Aligning Citizen Journalism and Traditional Journalism

The advent of web 2.0 has result in the emergence of a cacophony of voices expressing themselves all over the web, giving rise to the the concept of “citizen journalism”.

 

In lay terms, citizen journalism refers to a form of recording events and issues by people who have neither conventional journalistic training or educational qualifications. Utilizing new web technologies, citizen journalists are able to reach to audiences and readers, just like traditional journalists.

 

Unlike proofessional journalists, citizen journalists are driven by the desire to tell their stories without necessarily pandering or adhering to institutional or organizational guidelines.

 

Moreover, the stories that citizen journalists tell do not have to follow traditional story-telling models that can be seen as restrictive on the one hand but in a way help to promote fairness and accuracy, on the other.

 

While the formlessless of citizen journalism allows for people to write as they consider fit to tell the story, it has also created a form of information chaos mainly on the web.

 

Citizen journalists do not have to adhere to standards or ethics, and are free to purvey information which has not undergone a filtering process to determine accuracy of content.

 

With citizen journalism, it is largely the preserve of the individual to define standards of telling the truth of the matter as closely as possible.

 

On the contrary, professional journalism is based on models that have been developed for a long period of time, and in many ways adheres to standards and ethics that ideally promote both fairness and accuracy.

 

However, as commercial interests have become a dominant force in traditional media, the traditional role of professional journalists to tell the full story has become increasinly eroded.

 

So, seen from another perspective, citizen journalism allows citizens to put the power back the hands of citizens because the models allows individuals to tell the story according to their own perspectives.

 

Ideally, both citizen and professional journalism have the same concern at their core: to get as much close to the truth as is possible through verbal and visual mediums.

 

Both models have inherent faultlines, and through a dialectical learning and collaborative process, each model has something to teach the other.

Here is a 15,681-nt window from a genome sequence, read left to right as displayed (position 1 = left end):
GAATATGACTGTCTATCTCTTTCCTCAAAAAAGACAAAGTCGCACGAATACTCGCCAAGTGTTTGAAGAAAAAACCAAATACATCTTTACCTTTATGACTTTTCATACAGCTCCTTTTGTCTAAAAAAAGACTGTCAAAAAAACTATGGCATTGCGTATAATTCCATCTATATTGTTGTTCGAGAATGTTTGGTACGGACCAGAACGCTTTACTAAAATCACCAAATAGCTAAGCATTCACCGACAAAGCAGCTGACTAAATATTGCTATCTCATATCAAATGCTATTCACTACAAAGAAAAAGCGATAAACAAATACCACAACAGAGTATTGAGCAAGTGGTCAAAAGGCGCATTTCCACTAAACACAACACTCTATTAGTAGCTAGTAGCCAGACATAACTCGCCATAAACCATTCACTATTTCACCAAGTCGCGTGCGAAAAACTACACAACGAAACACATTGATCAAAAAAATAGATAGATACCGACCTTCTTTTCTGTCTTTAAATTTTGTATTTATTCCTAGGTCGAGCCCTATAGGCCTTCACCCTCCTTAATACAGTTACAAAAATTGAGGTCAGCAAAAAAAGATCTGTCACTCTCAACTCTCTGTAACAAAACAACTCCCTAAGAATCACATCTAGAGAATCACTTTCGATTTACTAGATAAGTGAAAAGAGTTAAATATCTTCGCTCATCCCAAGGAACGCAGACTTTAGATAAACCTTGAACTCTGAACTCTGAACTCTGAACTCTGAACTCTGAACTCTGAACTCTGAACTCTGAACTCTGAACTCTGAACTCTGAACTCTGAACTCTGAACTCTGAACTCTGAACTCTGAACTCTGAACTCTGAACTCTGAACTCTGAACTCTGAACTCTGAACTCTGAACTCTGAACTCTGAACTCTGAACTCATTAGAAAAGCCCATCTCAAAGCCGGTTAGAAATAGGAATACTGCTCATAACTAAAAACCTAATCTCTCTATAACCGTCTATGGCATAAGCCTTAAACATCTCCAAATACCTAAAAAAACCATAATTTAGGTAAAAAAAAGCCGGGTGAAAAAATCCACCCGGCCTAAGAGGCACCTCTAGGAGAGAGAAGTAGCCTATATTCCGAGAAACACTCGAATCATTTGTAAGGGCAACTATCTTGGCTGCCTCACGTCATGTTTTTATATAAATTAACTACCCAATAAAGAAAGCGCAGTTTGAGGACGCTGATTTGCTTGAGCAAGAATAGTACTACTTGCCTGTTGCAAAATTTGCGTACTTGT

Put in other words, citizen journalism in its purest form is free from external interests, and is subject only to an individual’s desire to tell a perspective as they see it.

 

The fact that citizen journalism is all in an individual’s hands promotes freedom of expression but opens the model to abuse. Citizen journalists can easily fabricate and get away with it unlike professional journalists who have to adhere to a professional code of conduct and may face reparcations if they fabricate. Professional journalists may be forced to tell half-truths in order to protect commercial interests or purvey hegemonic stances.

 

In both cases, the quest for truth is what suffers, and humanity finds itself at a loss.

 

Thus, citizen journalism needs to borrow some of the standards and models that define traditional journalism without sacrificing the freedom of expression offered by new information technology platforms.

 

Likewise, professional journalism can incorporate the freedom to tell the story inherent in citizen journalism without losing traditional principles.

 

Therefore, citizen journalists can gain equality with professional journalist if they infuse principles and ethics of traditional journalism into their work.

 

Citizen journalists need to realize that they have a responsibility to be accurate and fair in the stories that they tell. Truth must not be sacrificed on the altar of freedom of expresion offered by pervasive Web 2.0 platforms.

 

Through a conscious awareness of objectivity, accuracy, corroboration, and editorial oversight – concepts that lie at the heart of professional journalism – citizen journalists can exponentially increase the integrity of their work, and subsequently achieve the esteemed value of trust with readers and audiences.

 

When citizen and traditional journalism meet in agreement at a principles level, truth prospers, and humanity will be better served.

Beauty of citizen journalism